Tuesday, July 28, 2009

only contemplating good governance

The country afuera del tiempo - outside of time- as a Mexican reporter is calling Honduras. Marches continue, the road to my community is blocked by small rocks and women with umbrellas protesting the heat and the takeover government. Two things occurred this weekend which fall outside my common Honduran experiences - stars and a cold nose. I was thinking of something which is also hard to come by: high in the mountains near the El Salvador border in a hammock swinging over banana trees swinging over coffee, I contemplated good governance.

Hondurans active in politics related to Mel Zelaya's forceful removal and transitional government appear to be fighting for a side not a better government.

Demands presented by protesters for Mel Zelaya: bring him back, what you did was illegal and he loves the people and we (speaking for all the poor) want him back.

Demands presented by protestors for Micheletti (new president): don't ever bring him back, what he did was illegal, he was hurting all the people and we want peace, all Hondurans want our peace.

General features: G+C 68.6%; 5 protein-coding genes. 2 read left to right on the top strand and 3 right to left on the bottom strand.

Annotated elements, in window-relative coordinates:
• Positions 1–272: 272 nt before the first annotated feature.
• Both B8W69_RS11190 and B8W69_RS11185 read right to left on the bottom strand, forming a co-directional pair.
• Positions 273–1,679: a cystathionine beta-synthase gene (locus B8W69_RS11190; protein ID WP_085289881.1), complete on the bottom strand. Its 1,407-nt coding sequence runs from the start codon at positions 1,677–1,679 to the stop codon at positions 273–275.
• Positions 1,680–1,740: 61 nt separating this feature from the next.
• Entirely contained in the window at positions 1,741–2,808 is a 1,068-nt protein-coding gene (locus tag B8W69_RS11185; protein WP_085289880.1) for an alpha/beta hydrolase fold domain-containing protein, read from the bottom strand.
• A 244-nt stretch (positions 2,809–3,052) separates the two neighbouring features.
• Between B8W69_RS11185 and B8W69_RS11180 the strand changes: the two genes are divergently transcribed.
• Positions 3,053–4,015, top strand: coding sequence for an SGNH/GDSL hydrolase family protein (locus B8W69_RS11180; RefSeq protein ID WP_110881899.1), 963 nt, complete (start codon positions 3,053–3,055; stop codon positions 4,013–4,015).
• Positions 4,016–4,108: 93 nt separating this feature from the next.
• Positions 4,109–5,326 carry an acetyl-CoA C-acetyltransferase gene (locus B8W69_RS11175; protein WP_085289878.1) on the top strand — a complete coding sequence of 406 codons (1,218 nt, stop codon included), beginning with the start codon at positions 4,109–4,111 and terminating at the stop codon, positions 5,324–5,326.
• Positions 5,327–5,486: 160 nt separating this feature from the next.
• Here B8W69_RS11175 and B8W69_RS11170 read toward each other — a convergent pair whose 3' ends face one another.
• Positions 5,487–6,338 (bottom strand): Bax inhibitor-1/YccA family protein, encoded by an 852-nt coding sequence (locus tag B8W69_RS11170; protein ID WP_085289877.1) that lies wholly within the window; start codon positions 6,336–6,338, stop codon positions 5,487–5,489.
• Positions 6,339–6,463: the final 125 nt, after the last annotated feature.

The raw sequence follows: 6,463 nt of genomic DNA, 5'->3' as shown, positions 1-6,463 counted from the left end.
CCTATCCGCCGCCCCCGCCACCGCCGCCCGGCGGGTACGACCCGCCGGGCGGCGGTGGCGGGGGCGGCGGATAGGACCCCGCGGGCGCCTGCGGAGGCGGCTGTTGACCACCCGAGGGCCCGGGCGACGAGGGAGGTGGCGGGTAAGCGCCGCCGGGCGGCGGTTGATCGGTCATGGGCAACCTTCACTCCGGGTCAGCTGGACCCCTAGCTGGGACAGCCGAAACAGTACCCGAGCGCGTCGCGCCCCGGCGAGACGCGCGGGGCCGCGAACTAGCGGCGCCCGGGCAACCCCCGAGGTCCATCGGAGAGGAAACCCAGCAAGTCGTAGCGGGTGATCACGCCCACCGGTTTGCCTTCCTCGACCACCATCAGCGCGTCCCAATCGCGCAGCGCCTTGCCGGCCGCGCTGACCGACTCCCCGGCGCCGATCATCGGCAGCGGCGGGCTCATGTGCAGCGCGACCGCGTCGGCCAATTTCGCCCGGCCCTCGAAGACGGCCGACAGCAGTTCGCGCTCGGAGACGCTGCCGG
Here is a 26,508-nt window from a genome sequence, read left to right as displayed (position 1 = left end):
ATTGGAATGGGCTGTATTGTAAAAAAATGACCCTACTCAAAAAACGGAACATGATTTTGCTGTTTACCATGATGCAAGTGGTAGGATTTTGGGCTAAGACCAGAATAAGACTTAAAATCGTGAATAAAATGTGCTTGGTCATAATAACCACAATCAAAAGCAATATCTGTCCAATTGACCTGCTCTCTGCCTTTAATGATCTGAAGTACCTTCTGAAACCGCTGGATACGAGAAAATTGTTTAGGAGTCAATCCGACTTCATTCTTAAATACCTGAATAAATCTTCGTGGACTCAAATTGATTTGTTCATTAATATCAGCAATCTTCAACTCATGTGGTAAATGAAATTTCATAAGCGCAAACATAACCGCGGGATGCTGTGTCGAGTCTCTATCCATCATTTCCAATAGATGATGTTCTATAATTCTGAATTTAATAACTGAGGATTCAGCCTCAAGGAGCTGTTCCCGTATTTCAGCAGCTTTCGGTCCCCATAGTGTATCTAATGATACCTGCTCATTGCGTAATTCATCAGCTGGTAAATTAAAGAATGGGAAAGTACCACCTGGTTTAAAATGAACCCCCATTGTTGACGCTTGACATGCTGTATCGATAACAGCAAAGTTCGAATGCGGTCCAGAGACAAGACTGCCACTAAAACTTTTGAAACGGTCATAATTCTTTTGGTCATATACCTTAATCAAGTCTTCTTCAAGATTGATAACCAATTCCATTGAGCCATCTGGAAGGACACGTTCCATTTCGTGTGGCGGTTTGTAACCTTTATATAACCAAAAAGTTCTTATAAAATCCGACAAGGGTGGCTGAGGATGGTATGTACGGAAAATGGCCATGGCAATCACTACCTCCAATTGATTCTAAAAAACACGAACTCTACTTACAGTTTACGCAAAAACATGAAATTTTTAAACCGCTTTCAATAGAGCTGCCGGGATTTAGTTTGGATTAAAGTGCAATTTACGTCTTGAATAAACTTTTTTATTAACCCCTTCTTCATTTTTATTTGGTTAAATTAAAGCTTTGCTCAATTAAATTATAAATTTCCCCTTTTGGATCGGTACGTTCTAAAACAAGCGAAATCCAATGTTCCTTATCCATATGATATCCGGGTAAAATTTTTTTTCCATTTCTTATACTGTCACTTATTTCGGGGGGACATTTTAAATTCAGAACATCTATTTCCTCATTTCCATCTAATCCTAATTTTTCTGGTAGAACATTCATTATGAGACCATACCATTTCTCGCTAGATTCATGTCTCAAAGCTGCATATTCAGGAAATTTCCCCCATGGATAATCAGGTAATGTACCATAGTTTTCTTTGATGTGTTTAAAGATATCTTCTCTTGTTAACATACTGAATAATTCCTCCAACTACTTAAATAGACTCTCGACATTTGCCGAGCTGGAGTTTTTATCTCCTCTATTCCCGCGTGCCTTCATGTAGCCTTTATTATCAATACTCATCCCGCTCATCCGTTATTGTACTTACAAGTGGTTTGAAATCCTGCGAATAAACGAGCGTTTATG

Maybe my frustration stems from the signs that don't appear at Honduran road blocks (for multilayered reasons):


1. My son waited 2 months for a life saving amputation of his left leg because we couldn't afford the knife or anesthesia for the surgery. I demand social services that respect human dignity.

2. I borrowed 1000L ($50) from a coyote (middle man that buys products from farmers and sells them in the city for double the price) and lost my crop. My seven year son sells water on buses to recuperate the money. I demand that my right to earn a decent living from my work be respected.

3. If the United States government is serious about restoring the democratic process in Honduras, why is it still funding a military in charge of fear and intimidation? ---

In a statement shortly after confronting the Mexican government in the state of Chiapas, Mexico, the Zapatista Army of National Liberation (EZLN) declared its political intentions as an organization composed of marginalized peoples by political and economic powers:

"The EZLN does not seek the victory of one party or another. The EZLN seeks justice, freedom and democracy so that the people can choose whoever seems best to them and so that their choice, whatever it is, receives the respect and understanding of all Mexicans and of people in other countries."

(EZLN communique, 1/11/1994)

Afuera de victoria.

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